Few tax-exempt healthcare bond issues were as loaded with goodies as University of California, Davis Medical Center's $345.9 million behemoth in the quarter ended Sept. 30.
Bond proceeds will finance a 12-story patient tower, a four-story ambulatory-care center, a three-level parking garage, a new power plant and a radiology remodeling initiative. The medical center also earmarked $40 million of the proceeds to refinance completed projects.
Like UC-Davis, many hospitals quenched their thirst for project financing and refunding with tax-exempt bond sales in the past three months. Tax-exempt healthcare bond sales rose to the highest third-quarter level since 1993, buoyed by significant capital demands and favorable interest rates.
Bond volume jumped nearly 68% to $3.5 billion over 94 issues, compared with $2.1 billion over 76 issues in the comparable three months in 1995, according to Securities Data Co., a Newark, N.J.-based financial services firm. In the 1993 quarter, Securities Data recorded 192 tax-exempt healthcare deals worth $6.8 billion.
"New money" issues-those that don't involve refinancings-constituted 80% of total third-quarter bond sales, or $2.8 billion over 65 issues. In the year-ago period, new money deals represented 63% of total bond volume, or $1.3 billion over 50 issues.
After several years of project planning, chief financial officers are finally implementing financing decisions, said Will Douglas, senior vice president and manager of the healthcare finance group of George K. Baum & Co. in Denver. Many urban healthcare markets have experienced some consolidation, which has helped clarify hospitals' roles in the marketplace, he said.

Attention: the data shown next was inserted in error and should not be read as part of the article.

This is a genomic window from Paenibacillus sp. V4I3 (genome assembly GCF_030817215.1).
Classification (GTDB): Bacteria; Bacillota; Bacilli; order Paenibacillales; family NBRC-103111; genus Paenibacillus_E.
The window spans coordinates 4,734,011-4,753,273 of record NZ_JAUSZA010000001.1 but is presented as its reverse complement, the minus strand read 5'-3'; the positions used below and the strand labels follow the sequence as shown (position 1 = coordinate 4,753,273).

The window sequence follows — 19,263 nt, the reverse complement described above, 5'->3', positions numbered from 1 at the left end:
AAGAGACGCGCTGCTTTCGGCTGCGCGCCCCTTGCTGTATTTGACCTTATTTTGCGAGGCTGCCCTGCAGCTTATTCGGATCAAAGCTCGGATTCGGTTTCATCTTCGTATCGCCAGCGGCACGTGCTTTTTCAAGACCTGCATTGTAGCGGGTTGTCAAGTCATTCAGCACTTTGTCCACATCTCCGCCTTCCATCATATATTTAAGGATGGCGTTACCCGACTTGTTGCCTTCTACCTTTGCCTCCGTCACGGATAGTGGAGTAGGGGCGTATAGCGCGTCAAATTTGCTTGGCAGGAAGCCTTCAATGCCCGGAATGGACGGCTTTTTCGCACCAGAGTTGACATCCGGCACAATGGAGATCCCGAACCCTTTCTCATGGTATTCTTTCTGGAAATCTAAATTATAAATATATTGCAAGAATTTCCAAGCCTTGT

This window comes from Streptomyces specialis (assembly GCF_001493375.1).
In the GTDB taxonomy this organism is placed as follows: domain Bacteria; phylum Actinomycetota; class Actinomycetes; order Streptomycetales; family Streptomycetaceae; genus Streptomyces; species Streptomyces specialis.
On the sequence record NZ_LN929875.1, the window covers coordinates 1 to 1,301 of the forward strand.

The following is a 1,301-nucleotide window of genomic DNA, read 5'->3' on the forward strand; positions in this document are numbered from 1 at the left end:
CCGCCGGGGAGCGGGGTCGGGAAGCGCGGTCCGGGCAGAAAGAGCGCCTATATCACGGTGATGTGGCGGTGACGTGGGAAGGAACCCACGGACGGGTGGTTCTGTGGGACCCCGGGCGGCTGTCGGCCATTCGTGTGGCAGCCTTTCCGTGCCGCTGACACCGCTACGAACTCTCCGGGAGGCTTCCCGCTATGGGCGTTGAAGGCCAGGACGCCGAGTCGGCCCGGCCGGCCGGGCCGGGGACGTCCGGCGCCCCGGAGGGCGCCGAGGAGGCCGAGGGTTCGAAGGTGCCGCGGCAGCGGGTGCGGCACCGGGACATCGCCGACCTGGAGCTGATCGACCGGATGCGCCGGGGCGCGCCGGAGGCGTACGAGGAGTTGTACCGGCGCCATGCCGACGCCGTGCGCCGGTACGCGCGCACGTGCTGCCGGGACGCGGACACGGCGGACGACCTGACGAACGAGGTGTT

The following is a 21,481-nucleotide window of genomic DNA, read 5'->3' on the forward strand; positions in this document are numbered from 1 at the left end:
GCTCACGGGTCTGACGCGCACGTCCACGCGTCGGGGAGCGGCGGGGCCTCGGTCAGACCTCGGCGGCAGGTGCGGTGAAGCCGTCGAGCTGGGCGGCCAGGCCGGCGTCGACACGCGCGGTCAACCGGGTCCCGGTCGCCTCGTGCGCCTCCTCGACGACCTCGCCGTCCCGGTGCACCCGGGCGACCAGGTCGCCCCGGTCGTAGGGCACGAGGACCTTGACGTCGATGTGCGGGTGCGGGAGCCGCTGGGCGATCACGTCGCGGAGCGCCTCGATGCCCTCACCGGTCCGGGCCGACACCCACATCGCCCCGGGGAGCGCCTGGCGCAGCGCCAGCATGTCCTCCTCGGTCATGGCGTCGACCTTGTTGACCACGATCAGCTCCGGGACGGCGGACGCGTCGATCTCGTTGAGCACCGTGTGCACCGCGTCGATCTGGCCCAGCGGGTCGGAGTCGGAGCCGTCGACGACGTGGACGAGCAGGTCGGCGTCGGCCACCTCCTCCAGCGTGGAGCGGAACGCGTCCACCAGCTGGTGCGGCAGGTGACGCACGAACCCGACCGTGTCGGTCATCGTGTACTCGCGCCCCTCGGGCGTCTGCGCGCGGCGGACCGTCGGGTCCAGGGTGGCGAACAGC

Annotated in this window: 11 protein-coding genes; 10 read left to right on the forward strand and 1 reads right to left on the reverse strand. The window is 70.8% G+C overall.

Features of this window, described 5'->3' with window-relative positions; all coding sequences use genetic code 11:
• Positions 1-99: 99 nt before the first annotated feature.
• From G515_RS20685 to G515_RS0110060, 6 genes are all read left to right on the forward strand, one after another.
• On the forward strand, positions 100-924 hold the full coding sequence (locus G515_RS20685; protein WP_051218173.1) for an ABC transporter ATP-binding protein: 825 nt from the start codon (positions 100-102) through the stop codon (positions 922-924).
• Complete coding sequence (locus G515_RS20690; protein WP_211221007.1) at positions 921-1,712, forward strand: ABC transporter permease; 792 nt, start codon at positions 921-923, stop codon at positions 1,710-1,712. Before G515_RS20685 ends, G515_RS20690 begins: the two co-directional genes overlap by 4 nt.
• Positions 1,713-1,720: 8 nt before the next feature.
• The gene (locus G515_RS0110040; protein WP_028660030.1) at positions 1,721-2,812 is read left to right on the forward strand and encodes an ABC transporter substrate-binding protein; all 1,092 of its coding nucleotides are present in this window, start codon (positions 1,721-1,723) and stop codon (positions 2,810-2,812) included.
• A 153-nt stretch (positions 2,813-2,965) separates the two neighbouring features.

Douglas cited one California-based hospital project that has been in the planning stages for three years and is finally ready to be financed. What started out as a complete hospital replacement has emerged as a scaled-back renovation and reconfiguration, he said.
Industry consolidation continues to fuel bond market activity. "We still see a fair amount of merger business occurring and transactions related to the buying and selling of facilities," said Darrel Flanel, a senior vice president with Lehman Brothers in New York. Lehman, the third quarter's top managing underwriter, booked six deals totaling $737.6 million, including the UC-Davis issue.
Interest rates, which remained low throughout the quarter, also enticed providers to the bond market. During the week of Sept. 30, an A-rated hospital could finance long-term tax-exempt debt at a rate of 6.25%. Twelve weeks earlier, the rate was 6.5%.
"We're certainly seeing a lot more institutions get to the point where refundings make sense," said Jeffrey Wymard, director of healthcare finance of the public finance group of First Union Capital Markets Corp.
In the third quarter, Securities Data recorded 19 refundings with principal amounts totaling $500.8 million and 10 issues worth $189 million that combined refundings with financings for new money.
"I actually think the next quarter will be pretty strong," Wymard predicted.